History of the Department
McLane Fire and Life Safety History
McLane Fire and Life Safety has proudly served the residents of the fire district for over 50 years. The Fire District was first organized in 1950 by Ira Williamson, owner of Hadees Grocery store at Mud Bay. Mr. Williamson, with the support of friends and neighbors, formed the McLane Volunteer Fire Department in December 1950. McLane's first fire engine was a 1941 Ford purchased for $1.00 from McChord Air Force Base on February 25, 1951. This first engine had served as an Air Force Crash truck in Hawaii before being shipped to Fort Lewis as surplus before eventually finding its new home serving the residents of McLane.
The second fire engine purchased was a 1941 Ford 5-yard dump truck obtained from the Washington State Forest Service for $850.00. The dump truck was of no use to the department, so a Mack truck was purchased with the intention of combining the pieces of equipment together to make a tanker (referred to today as a tender). With the help of Mr. Zeigler from Ziegler's Welding Shop in Olympia, the two trucks were cut in half behind the cabs, then the back of the Mack was welded onto the front half of the Ford. When completed, this 800 gallon tender was affectionately referred to as the "MacFord".
Black Lake Fire Department History
In the summer of 1952, businessmen in the area decided their area needed a fire department. The other departments in the area were responding to fires in the vicinity as quickly as possible, but as with all emergencies, arrival time was critical. The men raised money and bought a fire engine. Because they had no fire station, the engine was kept at a garage which today is the Black Lake Grocery. The Chief of the Tumwater Fire Department helped to get the engine ready for the new department, which became known as the Black Lake Volunteer Fire Department. In 1961, a formal fire district was established and the name changed to Black Lake Fire Protection District No. 5. The district was now receiving tax funds and was able to build a small, steel framed two-bay fire station at the corner of Sapp Rd and Belmore.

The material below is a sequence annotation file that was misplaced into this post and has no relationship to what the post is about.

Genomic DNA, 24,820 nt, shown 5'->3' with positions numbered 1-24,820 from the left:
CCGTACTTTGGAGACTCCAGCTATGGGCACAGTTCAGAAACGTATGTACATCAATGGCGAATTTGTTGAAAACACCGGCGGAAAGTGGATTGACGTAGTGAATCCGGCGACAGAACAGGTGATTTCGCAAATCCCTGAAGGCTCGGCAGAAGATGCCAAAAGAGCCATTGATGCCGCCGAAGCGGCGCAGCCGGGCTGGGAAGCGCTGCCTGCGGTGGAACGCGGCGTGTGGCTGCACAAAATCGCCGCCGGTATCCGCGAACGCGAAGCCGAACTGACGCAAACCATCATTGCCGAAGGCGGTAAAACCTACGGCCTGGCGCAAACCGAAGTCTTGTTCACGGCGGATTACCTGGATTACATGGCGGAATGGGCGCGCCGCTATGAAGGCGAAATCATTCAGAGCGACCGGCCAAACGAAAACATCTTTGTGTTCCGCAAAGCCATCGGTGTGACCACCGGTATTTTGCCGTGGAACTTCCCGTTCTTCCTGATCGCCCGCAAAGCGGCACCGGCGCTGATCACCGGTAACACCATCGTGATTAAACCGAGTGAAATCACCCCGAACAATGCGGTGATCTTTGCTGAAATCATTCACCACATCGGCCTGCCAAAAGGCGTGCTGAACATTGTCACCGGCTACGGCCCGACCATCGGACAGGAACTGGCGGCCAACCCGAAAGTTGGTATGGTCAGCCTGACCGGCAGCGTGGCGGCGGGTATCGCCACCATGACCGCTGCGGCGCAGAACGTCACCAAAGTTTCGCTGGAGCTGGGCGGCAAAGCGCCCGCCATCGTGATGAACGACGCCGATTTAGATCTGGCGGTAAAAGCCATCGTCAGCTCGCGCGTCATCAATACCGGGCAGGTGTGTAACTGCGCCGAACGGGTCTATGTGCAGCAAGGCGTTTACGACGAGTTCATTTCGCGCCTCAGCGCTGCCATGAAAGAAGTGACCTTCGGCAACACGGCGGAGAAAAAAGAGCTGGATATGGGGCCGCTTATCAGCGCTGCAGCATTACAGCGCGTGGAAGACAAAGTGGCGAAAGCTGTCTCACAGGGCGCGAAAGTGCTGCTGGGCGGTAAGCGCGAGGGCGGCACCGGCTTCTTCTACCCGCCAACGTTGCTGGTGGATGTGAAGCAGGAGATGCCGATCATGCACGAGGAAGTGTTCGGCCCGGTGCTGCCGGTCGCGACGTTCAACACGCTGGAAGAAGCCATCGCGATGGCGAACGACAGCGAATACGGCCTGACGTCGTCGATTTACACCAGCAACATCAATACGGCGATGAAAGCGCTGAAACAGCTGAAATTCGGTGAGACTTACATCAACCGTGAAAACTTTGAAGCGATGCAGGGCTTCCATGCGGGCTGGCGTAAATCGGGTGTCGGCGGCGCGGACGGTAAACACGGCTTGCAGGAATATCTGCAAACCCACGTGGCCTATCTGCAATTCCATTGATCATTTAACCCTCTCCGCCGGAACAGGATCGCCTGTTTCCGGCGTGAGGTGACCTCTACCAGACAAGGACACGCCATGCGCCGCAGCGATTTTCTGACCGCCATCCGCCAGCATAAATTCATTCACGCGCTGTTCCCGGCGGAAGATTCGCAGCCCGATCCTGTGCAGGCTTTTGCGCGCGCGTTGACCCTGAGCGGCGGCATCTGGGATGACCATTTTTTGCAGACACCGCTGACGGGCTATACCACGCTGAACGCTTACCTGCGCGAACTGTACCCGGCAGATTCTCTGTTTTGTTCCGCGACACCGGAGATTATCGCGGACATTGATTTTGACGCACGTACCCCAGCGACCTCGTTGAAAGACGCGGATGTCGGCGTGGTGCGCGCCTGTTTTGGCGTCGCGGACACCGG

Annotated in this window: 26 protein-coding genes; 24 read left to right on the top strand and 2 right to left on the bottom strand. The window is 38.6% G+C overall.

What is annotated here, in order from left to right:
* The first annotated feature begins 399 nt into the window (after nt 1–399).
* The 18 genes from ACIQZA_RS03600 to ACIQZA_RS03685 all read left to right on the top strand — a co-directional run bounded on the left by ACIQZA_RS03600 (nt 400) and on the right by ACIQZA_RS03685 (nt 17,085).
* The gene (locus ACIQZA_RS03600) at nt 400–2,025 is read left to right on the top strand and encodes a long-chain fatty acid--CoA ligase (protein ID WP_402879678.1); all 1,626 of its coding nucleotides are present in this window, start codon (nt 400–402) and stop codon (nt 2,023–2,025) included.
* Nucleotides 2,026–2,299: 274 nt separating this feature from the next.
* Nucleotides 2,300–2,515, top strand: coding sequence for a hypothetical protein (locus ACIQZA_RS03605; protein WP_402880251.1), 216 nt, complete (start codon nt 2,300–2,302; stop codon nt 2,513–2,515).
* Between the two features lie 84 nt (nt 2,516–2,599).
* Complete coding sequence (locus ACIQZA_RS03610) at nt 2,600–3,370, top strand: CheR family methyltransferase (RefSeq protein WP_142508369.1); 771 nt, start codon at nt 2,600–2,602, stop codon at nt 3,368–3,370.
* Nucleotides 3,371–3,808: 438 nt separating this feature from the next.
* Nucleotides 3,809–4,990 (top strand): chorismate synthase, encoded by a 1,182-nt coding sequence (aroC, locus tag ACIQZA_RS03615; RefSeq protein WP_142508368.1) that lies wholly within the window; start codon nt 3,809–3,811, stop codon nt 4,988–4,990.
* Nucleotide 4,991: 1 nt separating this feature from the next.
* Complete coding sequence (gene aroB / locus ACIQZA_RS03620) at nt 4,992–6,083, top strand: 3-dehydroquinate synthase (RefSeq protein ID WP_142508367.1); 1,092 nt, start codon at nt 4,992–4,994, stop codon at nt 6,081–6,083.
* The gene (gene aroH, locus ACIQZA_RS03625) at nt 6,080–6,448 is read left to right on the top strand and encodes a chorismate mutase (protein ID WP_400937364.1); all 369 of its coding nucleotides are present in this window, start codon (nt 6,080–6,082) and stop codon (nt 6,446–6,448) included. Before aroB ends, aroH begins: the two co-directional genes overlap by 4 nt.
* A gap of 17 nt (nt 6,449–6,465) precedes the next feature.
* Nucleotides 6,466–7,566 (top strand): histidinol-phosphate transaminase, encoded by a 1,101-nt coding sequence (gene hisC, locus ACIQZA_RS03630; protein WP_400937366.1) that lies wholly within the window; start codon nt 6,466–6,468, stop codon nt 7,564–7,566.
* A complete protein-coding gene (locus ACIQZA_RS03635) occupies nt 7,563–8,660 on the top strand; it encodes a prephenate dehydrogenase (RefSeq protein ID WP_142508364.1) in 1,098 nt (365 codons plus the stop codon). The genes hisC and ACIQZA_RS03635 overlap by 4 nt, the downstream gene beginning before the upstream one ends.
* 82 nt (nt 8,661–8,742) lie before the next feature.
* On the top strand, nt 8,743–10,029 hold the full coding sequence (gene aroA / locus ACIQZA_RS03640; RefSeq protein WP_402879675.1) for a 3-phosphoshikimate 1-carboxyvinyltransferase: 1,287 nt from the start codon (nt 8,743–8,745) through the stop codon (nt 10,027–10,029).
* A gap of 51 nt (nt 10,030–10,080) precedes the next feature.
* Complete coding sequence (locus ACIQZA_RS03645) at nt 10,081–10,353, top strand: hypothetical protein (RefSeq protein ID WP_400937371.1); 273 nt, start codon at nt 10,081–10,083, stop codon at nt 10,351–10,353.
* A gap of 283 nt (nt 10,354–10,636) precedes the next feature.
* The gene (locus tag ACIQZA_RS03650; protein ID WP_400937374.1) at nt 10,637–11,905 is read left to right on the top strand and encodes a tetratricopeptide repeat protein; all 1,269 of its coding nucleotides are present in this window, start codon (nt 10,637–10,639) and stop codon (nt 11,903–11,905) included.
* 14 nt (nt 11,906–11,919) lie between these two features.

The department's first "aid unit" was an older panel truck. In 1974, the members hand-built their first transport-capable aid car to resemble those units in service with Thurston County Medic One; 1-ton Ford Econoline box vans that were converted into ambulances.
In 1975, the Chief offered specialized training to the volunteers and incorporated emergency accident and medical rescue operations along with firefighting to better serve the residents of the District. This again as a first, District 5 became one of the first fire departmetns in Thurston County to provide emergency medical service (EMS). The first Emergency Medical Technician (EMT) course taught in the county had the Chief and several Fire District 5 volunteers as students. In 1977, the district bought its first ambulance and EMS became a regular level of service to the community. In 1979, the fire district employed their first career firefighter; Fire Chief Lyall Smith. Under Smith's leadership, the department continued to flourish with progressive training and equipment. Chief Smith saw the need in the late 90s for an improved response to emergencies, and built a Resident Program for the headquarters station where firefighters lived in the fire station and could quickly respond to emergencies.
As the area grows and more people move into the District, services will continue to change and the department will continue to grow. However, the District has a proud past and we will never forget those dedicated folks who provided the solid foundation for what the department has become today.
McLane Black Lake Fire Department History
In January 2008, McLane Fire and Life Safety entered into a contractual consolidation with Black Lake Fire Department. The consolidation provided the opportunity to reduce administrative positions and enjoy economies of scale for purchasing - resulting in a more efficient, cost effective organization.
In 2014, the Washington Survey and Rating Bureau reevaluated the fire protection capabilities of the department. Following their review, both districts were awarded a lower Public Protection Classification of 5 - a significant improvement in their ratings which resulted in lower insurance premiums for the citizens of the district.